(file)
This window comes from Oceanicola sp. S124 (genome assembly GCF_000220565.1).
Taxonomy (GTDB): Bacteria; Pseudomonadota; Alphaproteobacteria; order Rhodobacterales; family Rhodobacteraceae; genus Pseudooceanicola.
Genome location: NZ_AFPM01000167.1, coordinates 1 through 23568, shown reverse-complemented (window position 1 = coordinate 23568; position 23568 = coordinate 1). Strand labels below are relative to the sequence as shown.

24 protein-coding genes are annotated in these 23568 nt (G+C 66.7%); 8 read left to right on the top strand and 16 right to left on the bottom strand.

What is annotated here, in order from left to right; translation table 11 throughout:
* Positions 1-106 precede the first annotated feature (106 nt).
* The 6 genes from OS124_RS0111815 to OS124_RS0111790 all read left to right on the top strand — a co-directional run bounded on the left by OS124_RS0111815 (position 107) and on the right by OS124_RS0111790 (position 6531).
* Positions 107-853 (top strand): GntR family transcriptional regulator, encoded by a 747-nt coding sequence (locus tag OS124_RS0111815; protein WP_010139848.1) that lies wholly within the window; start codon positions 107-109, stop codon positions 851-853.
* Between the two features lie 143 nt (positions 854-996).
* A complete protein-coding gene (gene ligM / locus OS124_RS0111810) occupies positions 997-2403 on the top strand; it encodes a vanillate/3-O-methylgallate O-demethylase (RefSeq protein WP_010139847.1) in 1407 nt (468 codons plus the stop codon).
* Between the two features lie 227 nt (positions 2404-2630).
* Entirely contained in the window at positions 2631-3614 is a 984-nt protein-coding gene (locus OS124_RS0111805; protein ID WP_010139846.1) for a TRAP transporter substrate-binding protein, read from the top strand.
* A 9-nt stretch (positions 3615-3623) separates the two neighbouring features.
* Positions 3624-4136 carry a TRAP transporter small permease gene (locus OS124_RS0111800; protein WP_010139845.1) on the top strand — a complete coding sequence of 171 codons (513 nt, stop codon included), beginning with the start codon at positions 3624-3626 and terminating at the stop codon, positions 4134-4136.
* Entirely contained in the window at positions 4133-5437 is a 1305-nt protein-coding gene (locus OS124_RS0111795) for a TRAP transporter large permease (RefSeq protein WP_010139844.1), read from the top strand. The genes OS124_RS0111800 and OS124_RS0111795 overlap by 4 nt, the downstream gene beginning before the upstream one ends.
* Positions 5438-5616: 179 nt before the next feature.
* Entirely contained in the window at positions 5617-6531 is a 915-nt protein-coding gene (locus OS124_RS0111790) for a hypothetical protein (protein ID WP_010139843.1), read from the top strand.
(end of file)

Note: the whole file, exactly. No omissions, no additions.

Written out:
This window comes from Oceanicola sp. S124 (genome assembly GCF_000220565.1).
Taxonomy (GTDB): Bacteria; Pseudomonadota; Alphaproteobacteria; order Rhodobacterales; family Rhodobacteraceae; genus Pseudooceanicola.
Genome location: NZ_AFPM01000167.1, coordinates 1 through 23568, shown reverse-complemented (window position 1 = coordinate 23568; position 23568 = coordinate 1). Strand labels below are relative to the sequence as shown.

24 protein-coding genes are annotated in these 23568 nt (G+C 66.7%); 8 read left to right on the top strand and 16 right to left on the bottom strand.

What is annotated here, in order from left to right; translation table 11 throughout:
* Positions 1-106 precede the first annotated feature (106 nt).
* The 6 genes from OS124_RS0111815 to OS124_RS0111790 all read left to right on the top strand — a co-directional run bounded on the left by OS124_RS0111815 (position 107) and on the right by OS124_RS0111790 (position 6531).
* Positions 107-853 (top strand): GntR family transcriptional regulator, encoded by a 747-nt coding sequence (locus tag OS124_RS0111815; protein WP_010139848.1) that lies wholly within the window; start codon positions 107-109, stop codon positions 851-853.
* Between the two features lie 143 nt (positions 854-996).
* A complete protein-coding gene (gene ligM / locus OS124_RS0111810) occupies positions 997-2403 on the top strand; it encodes a vanillate/3-O-methylgallate O-demethylase (RefSeq protein WP_010139847.1) in 1407 nt (468 codons plus the stop codon).
* Between the two features lie 227 nt (positions 2404-2630).
* Entirely contained in the window at positions 2631-3614 is a 984-nt protein-coding gene (locus OS124_RS0111805; protein ID WP_010139846.1) for a TRAP transporter substrate-binding protein, read from the top strand.
* A 9-nt stretch (positions 3615-3623) separates the two neighbouring features.
* Positions 3624-4136 carry a TRAP transporter small permease gene (locus OS124_RS0111800; protein WP_010139845.1) on the top strand — a complete coding sequence of 171 codons (513 nt, stop codon included), beginning with the start codon at positions 3624-3626 and terminating at the stop codon, positions 4134-4136.
* Entirely contained in the window at positions 4133-5437 is a 1305-nt protein-coding gene (locus OS124_RS0111795) for a TRAP transporter large permease (RefSeq protein WP_010139844.1), read from the top strand. The genes OS124_RS0111800 and OS124_RS0111795 overlap by 4 nt, the downstream gene beginning before the upstream one ends.
* Positions 5438-5616: 179 nt before the next feature.
* Entirely contained in the window at positions 5617-6531 is a 915-nt protein-coding gene (locus OS124_RS0111790) for a hypothetical protein (protein ID WP_010139843.1), read from the top strand.